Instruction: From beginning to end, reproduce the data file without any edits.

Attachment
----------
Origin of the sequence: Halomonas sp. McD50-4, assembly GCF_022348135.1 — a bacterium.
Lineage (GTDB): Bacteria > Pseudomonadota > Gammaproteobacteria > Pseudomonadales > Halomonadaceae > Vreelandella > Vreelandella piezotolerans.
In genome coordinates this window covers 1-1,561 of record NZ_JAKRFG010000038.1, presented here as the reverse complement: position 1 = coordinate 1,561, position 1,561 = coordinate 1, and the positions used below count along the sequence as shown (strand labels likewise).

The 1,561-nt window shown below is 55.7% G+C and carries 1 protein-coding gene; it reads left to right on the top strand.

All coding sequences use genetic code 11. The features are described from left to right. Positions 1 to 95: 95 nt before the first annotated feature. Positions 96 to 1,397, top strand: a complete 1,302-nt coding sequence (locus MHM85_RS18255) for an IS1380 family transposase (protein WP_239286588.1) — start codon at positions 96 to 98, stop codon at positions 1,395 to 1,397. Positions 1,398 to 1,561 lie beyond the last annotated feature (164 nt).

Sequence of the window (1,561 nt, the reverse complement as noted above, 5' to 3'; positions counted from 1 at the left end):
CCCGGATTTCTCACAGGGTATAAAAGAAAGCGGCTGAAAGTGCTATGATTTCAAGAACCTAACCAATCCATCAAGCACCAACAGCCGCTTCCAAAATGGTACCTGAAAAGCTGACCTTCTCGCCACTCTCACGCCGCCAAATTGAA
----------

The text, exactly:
Origin of the sequence: Halomonas sp. McD50-4, assembly GCF_022348135.1 — a bacterium.
Lineage (GTDB): Bacteria > Pseudomonadota > Gammaproteobacteria > Pseudomonadales > Halomonadaceae > Vreelandella > Vreelandella piezotolerans.
In genome coordinates this window covers 1-1,561 of record NZ_JAKRFG010000038.1, presented here as the reverse complement: position 1 = coordinate 1,561, position 1,561 = coordinate 1, and the positions used below count along the sequence as shown (strand labels likewise).

The 1,561-nt window shown below is 55.7% G+C and carries 1 protein-coding gene; it reads left to right on the top strand.

All coding sequences use genetic code 11. The features are described from left to right. Positions 1 to 95: 95 nt before the first annotated feature. Positions 96 to 1,397, top strand: a complete 1,302-nt coding sequence (locus MHM85_RS18255) for an IS1380 family transposase (protein WP_239286588.1) — start codon at positions 96 to 98, stop codon at positions 1,395 to 1,397. Positions 1,398 to 1,561 lie beyond the last annotated feature (164 nt).

Sequence of the window (1,561 nt, the reverse complement as noted above, 5' to 3'; positions counted from 1 at the left end):
CCCGGATTTCTCACAGGGTATAAAAGAAAGCGGCTGAAAGTGCTATGATTTCAAGAACCTAACCAATCCATCAAGCACCAACAGCCGCTTCCAAAATGGTACCTGAAAAGCTGACCTTCTCGCCACTCTCACGCCGCCAAATTGAA